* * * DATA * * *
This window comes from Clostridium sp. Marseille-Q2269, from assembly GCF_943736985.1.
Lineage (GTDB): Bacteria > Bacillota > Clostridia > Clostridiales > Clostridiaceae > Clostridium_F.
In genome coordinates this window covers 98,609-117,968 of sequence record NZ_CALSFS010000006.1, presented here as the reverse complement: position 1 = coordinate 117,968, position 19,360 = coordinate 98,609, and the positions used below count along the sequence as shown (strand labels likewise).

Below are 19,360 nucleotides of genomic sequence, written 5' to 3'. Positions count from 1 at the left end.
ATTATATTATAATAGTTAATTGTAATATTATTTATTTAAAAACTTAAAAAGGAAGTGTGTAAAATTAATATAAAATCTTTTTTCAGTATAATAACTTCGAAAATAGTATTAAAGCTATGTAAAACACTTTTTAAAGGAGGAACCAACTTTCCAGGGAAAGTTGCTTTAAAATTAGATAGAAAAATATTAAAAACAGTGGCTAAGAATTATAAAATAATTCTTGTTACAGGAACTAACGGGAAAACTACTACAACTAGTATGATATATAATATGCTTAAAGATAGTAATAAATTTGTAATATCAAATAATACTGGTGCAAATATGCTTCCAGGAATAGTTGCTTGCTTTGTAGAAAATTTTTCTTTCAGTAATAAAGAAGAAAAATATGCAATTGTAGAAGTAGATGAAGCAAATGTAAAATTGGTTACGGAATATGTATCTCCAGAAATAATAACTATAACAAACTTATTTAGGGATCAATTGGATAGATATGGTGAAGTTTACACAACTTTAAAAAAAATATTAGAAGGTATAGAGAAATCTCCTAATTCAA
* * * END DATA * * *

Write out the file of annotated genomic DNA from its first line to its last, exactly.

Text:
This window comes from Clostridium sp. Marseille-Q2269, from assembly GCF_943736985.1.
Lineage (GTDB): Bacteria > Bacillota > Clostridia > Clostridiales > Clostridiaceae > Clostridium_F.
In genome coordinates this window covers 98,609-117,968 of sequence record NZ_CALSFS010000006.1, presented here as the reverse complement: position 1 = coordinate 117,968, position 19,360 = coordinate 98,609, and the positions used below count along the sequence as shown (strand labels likewise).

Below are 19,360 nucleotides of genomic sequence, written 5' to 3'. Positions count from 1 at the left end.
ATTATATTATAATAGTTAATTGTAATATTATTTATTTAAAAACTTAAAAAGGAAGTGTGTAAAATTAATATAAAATCTTTTTTCAGTATAATAACTTCGAAAATAGTATTAAAGCTATGTAAAACACTTTTTAAAGGAGGAACCAACTTTCCAGGGAAAGTTGCTTTAAAATTAGATAGAAAAATATTAAAAACAGTGGCTAAGAATTATAAAATAATTCTTGTTACAGGAACTAACGGGAAAACTACTACAACTAGTATGATATATAATATGCTTAAAGATAGTAATAAATTTGTAATATCAAATAATACTGGTGCAAATATGCTTCCAGGAATAGTTGCTTGCTTTGTAGAAAATTTTTCTTTCAGTAATAAAGAAGAAAAATATGCAATTGTAGAAGTAGATGAAGCAAATGTAAAATTGGTTACGGAATATGTATCTCCAGAAATAATAACTATAACAAACTTATTTAGGGATCAATTGGATAGATATGGTGAAGTTTACACAACTTTAAAAAAAATATTAGAAGGTATAGAGAAATCTCCTAATTCAA